A consumer has filed a putative class action against PepsiCo alleging that Naked Juice products are mislabeled as “cold pressed” because they also undergo high-pressure processing, “render[ing] the composition of the final product distinct from the intermediate, cold pressed product.” Davis v. PepsiCo, No. 17-4551 (E.D.N.Y., filed August 2, 2017). The complaint alleges that Naked Juice’s “Naked Pressed” product line, which includes nine fruit and vegetable juice blends, are cold pressed but then subjected to high hydraulic pressure, causing the temperature of the juice to rise, degrading “enzymatic, biological and cellular activity” and diminishing overall nutrient content. The plaintiff also asserts that a food product name is intended to refer to a final product, not the product that exists at an “intermediate” stage of manufacturing. Claiming violations of New York consumer-protection laws, fraudulent misrepresentation, implied warranty of merchantability and unjust enrichment, the plaintiff seeks class certification, injunctive relief, damages and attorney’s fees.  

World Waters, maker of WTRMLN WTR, faces a proposed class action alleging its product labeling misleads consumers into believing that the products contain mostly watermelon juice and that the beverages are “cold-pressed” rather than heat-pasteurized. Pizzirusso v. World Waters, No. 17-4071 (E.D.N.Y., filed July 8, 2017). The plaintiff first asserts that World Water “overstates” the amount of watermelon in the mixed-fruit juice beverages. The complaint further alleges that although World Waters uses “Cold Pressed” and “Cold Pressured” to describe its products and claims on its website that the beverages are not pasteurized, the cold-pressure process heats the juices in a manner comparable to pasteurization; in addition, similar products produced by competitors apparently bear the term “High Pressure Processed.” Alleging violations of New York consumer protection laws, breach of warranty, unjust enrichment and fraud, the plaintiff seeks class certification, injunctive relief, damages and attorney’s fees.   Issue 641

The American Academy of Pediatrics (AAP) has announced new recommendations limiting the amount of fruit juice that children consume to reduce the risk of obesity and dental caries. Whole fruit is preferable to fruit juice for nutrition and healthy weight gain, the group stated, because 100 percent juice is mostly water, with small amounts of vitamins and minerals and no fiber. The recommendations further specify that infants should not have fruit juice at all during their first year, and toddlers should be limited to 4 ounces a day. AAP also recommends that juices be pasteurized to reduce the risk of E. coli, Salmonella and Cryptosporidium.   Issue 636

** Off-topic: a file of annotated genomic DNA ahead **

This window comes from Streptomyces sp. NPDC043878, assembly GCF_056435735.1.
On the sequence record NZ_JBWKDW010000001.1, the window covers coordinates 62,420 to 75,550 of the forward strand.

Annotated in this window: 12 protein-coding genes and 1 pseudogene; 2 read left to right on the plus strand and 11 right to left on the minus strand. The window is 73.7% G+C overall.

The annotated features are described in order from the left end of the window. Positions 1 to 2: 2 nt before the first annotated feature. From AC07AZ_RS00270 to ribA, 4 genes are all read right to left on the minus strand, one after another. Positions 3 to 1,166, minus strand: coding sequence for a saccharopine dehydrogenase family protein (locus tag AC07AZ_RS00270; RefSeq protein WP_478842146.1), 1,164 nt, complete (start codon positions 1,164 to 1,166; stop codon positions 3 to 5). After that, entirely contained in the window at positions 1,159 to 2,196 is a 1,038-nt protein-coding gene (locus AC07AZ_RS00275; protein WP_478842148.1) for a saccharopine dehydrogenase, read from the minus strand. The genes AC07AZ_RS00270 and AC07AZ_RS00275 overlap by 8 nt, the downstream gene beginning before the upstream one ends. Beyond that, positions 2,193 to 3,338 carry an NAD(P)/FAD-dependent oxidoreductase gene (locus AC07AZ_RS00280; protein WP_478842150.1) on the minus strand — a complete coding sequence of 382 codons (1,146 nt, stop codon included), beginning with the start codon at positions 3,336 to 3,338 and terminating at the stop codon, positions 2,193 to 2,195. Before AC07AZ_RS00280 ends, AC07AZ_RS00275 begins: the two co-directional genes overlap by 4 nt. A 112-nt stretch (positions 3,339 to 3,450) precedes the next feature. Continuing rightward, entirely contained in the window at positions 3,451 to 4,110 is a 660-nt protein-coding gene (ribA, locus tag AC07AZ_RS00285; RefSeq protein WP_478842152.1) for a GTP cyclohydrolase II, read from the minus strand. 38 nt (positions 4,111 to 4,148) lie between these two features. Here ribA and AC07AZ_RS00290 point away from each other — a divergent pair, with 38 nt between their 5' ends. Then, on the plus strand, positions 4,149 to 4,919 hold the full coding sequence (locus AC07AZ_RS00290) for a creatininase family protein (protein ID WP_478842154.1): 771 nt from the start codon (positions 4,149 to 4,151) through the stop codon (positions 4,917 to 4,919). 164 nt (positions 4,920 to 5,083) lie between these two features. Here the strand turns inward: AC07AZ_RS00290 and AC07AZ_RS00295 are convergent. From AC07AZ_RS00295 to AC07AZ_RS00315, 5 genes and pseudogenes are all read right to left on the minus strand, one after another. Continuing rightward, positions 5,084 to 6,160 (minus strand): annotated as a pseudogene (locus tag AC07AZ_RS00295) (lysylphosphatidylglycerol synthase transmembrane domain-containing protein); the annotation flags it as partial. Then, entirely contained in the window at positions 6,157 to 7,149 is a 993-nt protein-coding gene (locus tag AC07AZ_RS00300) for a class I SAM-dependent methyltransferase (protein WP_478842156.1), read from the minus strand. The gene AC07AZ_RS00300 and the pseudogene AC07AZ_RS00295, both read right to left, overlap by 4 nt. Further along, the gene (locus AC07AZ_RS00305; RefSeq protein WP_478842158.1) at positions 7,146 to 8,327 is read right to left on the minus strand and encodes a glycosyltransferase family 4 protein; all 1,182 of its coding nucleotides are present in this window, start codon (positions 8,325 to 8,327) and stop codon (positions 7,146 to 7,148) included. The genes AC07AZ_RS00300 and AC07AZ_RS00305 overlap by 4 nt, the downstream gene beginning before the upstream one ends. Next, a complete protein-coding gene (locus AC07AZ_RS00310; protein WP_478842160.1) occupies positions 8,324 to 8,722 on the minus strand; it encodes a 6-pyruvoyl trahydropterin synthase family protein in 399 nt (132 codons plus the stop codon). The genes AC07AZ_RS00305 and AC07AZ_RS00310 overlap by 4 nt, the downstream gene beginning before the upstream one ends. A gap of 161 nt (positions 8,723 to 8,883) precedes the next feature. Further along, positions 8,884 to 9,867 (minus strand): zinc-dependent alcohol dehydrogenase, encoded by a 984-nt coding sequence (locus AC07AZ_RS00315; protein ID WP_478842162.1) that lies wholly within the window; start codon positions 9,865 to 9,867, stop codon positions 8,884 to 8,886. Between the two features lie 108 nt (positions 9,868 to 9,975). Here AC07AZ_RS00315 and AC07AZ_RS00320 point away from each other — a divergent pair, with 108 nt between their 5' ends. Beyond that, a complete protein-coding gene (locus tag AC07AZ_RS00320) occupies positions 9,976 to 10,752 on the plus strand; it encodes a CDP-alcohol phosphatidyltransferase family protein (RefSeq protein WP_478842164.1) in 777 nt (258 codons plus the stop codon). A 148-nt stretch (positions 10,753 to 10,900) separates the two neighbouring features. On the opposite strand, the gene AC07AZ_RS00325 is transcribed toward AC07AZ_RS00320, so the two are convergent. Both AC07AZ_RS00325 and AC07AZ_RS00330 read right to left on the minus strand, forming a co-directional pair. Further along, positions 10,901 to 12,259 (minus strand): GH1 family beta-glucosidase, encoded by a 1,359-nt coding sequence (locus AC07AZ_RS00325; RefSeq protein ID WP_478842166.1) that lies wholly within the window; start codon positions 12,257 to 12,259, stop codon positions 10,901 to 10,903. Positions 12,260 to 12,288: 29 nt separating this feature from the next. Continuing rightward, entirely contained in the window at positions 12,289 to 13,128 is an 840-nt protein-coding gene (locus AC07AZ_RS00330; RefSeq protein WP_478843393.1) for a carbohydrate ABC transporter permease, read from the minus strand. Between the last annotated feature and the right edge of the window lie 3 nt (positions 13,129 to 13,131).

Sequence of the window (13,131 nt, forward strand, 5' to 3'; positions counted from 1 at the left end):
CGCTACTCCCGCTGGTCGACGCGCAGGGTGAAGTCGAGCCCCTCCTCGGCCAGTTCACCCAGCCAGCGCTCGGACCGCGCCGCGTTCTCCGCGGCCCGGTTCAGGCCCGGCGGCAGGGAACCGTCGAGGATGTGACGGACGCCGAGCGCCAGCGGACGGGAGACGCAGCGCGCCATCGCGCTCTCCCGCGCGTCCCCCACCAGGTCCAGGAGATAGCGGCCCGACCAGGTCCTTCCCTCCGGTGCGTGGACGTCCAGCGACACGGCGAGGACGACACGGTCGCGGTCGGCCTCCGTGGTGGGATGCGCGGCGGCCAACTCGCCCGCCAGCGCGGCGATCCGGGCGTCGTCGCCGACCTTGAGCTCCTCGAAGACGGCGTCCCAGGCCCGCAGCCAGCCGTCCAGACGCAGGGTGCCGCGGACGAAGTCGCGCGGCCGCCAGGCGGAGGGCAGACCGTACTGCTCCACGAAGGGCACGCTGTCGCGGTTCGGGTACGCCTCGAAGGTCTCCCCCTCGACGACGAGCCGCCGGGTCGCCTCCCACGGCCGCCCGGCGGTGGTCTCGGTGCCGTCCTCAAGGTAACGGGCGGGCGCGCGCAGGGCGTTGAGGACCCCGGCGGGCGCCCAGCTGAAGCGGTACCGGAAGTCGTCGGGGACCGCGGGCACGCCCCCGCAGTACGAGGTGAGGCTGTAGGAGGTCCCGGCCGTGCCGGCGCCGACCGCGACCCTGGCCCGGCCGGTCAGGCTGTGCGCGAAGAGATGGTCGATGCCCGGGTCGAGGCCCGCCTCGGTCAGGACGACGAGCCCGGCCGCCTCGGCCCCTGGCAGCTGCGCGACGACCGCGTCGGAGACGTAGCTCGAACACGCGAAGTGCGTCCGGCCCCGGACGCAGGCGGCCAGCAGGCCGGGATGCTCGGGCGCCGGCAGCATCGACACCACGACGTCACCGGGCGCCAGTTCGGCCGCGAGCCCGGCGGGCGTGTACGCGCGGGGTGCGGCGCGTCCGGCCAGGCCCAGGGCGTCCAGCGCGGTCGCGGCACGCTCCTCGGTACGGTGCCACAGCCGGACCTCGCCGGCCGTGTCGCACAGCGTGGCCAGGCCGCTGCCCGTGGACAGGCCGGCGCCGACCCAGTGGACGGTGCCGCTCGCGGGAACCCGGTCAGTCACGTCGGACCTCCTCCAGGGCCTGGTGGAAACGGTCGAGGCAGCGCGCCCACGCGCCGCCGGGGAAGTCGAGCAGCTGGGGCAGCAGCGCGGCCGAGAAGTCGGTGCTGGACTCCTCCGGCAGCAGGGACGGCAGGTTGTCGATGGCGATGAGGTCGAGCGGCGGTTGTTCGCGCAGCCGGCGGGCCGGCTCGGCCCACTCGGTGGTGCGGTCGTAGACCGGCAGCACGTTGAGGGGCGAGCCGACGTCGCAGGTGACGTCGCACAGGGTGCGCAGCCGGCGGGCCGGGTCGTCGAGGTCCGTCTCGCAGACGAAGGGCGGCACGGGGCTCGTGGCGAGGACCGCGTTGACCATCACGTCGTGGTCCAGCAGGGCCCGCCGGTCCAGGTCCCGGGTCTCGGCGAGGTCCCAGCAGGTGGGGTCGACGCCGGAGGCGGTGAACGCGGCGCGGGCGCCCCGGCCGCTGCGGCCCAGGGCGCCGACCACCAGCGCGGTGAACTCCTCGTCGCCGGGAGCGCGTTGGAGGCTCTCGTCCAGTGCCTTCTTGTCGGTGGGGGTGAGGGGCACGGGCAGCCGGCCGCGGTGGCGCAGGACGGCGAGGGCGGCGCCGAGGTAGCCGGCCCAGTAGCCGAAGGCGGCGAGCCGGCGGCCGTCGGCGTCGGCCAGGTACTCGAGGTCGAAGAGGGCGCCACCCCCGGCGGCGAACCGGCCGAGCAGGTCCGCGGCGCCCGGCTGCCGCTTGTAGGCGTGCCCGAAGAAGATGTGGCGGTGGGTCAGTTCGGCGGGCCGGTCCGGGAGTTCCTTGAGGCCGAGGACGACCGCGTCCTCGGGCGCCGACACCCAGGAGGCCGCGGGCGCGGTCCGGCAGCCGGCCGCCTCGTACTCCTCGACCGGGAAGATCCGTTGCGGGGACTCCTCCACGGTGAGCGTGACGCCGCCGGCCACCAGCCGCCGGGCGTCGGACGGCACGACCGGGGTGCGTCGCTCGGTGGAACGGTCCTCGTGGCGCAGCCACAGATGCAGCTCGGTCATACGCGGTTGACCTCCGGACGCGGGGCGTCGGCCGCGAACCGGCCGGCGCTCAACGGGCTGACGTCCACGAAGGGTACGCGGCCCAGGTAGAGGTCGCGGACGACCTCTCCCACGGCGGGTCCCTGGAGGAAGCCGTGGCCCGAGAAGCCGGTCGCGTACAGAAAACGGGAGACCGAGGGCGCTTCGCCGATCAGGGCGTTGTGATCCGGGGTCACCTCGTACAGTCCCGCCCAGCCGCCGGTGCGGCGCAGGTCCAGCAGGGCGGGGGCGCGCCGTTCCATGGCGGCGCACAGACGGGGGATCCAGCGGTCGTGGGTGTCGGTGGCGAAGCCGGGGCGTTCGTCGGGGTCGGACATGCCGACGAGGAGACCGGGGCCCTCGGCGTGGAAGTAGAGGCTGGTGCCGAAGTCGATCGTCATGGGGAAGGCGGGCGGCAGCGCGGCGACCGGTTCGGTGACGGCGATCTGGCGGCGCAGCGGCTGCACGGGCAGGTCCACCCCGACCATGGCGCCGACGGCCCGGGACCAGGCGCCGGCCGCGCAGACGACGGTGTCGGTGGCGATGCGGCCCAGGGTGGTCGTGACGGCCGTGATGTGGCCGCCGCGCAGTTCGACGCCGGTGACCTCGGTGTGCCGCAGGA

The U.K. Advertising Standards Authority (ASA) upheld a complaint about the “About Us” section of its website for Appy Food & Drinks, which contained a claim that all of the advertiser’s juice drinks were “100% natural” despite containing calcium lactate and glucose-­fructose syrup. Appy Foods asserted that calcium lactate is a salt obtained through a natural fermentation process and occurs naturally in dairy products, and glucose-fructose syrup is obtained through hydrolysis of cornstarch, also a natural process. The watchdog agency reviewed Appy’s production processes and found that Appy did not provide sufficient evidence to demonstrate that the calcium lactate production process was “natural,” and further that the glucose­-fructose syrup was produced by the addition of an enzyme isomerase to the cornstarch, a “non-­traditional” treatment falling outside the definition of “natural” in the Food Standards Agency guidelines. Because the Appy juice drinks were not “single foods,” the ASA decided that the…

Responding to food manufacturers’ requests, the U.S. Food and Drug Administration (FDA) has published industry guidance to clarify when fruit and vegetable juices “may be used as color additives for foods without additional premarket review and approval from the agency under its color additive petition process.” Under current regulations, the agency provides that “the safety of fruit juice and vegetable juice as color additives for use in food is assured by the fact that the fruit or vegetable from which the color additive is derived has been safely consumed as food, such that there would not be safety concerns in using the juice or water soluble color components from the fruit or vegetable as a color additive.” In particular, FDA clarifies what it means by the terms “fruit,” “vegetable,” “mature,” “fresh,” and “edible,” as well as “expressing the juice” and “water infusion of the dried fruit or vegetable.” The agency…